Addressing the idea from perspectives that include (but are not limited to) neuroscience (via a lucid description of mirror neurons), motherhood (humans are cooperative breeders), and religion, the authors note the importance of empathy in human history. They highlight how increasing empathy may help us solve our environmental and social problems and back away from our impending ecological and environmental collapse.

They repeatedly show how we can re-frame and re-focus contentious situations by encouraging empathy. And, they discuss the horrors that emerge when we lose our empathy--including the major genocides of the mid and late-20th centuries.

The book, while brief, is rich on ideas. Buy one and give one to a friend.
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10 of 12 people found the following review helpful By Joan M. Diamond on December 18, 2010
Format: Hardcover
Few books have inspired me to "read out loud" and share passages on the first page. Even fewer have inspired a heartfelt drive to share--in the moment--right to the last page. It is a book to read aloud to a friend or privately in a comfortable chair from which you can be transported into a world that has retreated from its current destructive path, escaped the precarious tightrope upon which each of us and Earth balance. Ehrlich and Ornstein have written 120 pages that do just that, a book that tells a story, a story based on science and knowledge, a book that unites humanity.
Global problems, interconnected threats to human security, and complexity theory dominate 21st century writing. These books all begin with the knotty entanglement of the effects of poverty, fundamentalism, nuclear proliferation, climate change, inequity, population, terrorism, ignorance and consumerism and then move toward possible solutions for coping with or managing the complexity. Ehrlich and Ornstein have turned this upside down by beginning with what unites humanity--from our first minutes outside the womb--and argue that if we can return to that natural instinctual empathy , we can find our way out of the morass of threats to humanity and human welfare. By beginning with what unites us and then exploring the threats, they cast new light on what divides us and create hope for retreating from the brink of destruction.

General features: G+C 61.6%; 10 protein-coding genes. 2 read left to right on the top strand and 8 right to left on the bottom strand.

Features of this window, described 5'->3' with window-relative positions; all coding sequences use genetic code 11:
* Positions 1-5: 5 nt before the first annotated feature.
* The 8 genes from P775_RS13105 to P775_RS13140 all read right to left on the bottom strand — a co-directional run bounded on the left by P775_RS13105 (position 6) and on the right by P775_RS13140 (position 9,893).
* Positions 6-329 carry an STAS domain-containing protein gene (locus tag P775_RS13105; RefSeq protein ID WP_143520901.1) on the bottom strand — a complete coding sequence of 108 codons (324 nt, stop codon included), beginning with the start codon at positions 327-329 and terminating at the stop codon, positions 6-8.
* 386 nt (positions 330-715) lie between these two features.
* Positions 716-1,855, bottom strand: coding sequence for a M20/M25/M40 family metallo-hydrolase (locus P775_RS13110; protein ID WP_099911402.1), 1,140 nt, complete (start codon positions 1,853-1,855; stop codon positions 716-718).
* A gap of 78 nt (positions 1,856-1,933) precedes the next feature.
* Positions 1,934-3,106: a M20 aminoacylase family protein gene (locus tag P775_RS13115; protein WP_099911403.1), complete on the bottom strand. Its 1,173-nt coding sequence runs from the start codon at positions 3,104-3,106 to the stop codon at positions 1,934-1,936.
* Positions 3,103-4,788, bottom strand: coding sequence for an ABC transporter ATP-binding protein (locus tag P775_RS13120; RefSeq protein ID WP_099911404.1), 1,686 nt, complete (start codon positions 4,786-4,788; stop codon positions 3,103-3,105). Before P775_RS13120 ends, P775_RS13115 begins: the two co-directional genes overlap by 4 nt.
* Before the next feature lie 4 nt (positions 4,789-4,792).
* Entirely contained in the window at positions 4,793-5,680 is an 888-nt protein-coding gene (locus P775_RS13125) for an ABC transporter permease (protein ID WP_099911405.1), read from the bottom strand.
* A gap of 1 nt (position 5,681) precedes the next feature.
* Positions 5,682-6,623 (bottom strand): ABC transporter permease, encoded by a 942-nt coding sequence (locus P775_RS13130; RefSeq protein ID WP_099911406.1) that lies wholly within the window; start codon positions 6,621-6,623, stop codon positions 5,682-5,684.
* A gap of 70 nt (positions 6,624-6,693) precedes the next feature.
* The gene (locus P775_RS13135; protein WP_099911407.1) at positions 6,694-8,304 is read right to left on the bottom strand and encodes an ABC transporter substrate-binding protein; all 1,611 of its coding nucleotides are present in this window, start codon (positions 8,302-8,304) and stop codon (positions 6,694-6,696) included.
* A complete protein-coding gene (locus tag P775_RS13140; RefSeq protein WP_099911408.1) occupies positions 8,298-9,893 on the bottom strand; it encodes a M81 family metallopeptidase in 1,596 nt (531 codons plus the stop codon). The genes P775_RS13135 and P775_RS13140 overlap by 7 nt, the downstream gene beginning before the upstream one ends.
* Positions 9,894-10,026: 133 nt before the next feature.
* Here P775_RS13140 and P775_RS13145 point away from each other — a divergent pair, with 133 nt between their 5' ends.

I wish this book had been written a year ago, when my father was alive. He would have greatly enjoyed having this book read to him; it would have connected him with the values and hope for a better world upon which he built his life. By bringing hope for the future, it would have brought peace: he would have insisted that we send copies to all 16 of his grandchildren.
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7 of 8 people found the following review helpful By Robert Brulle on December 18, 2010
Format: Hardcover
Ehrlich and Ornstein explore the human emotion of empathy and its possible application to the crisis of global ecological degradation. This book traces the development of notions of us and them as key components of human identity and social structure, and shows how the human capacity to empathize with other humans underlies our collective identification. For me, the most interesting part of this book comes in the discussion of how to transcend the ideological limitations of our community identifications based on nation-states, race or ethnic identities, or religious affiliations. The empirical descriptions of ways to facilitate the creation of a common global humanity in chapters 7 and 8 show that this approach is not just an idealistic plan, but based on real, concrete practices. This book makes a valuable and substantial contribution toward the collective project of humanity to reverse ecological degradation and create a just and sustainable world.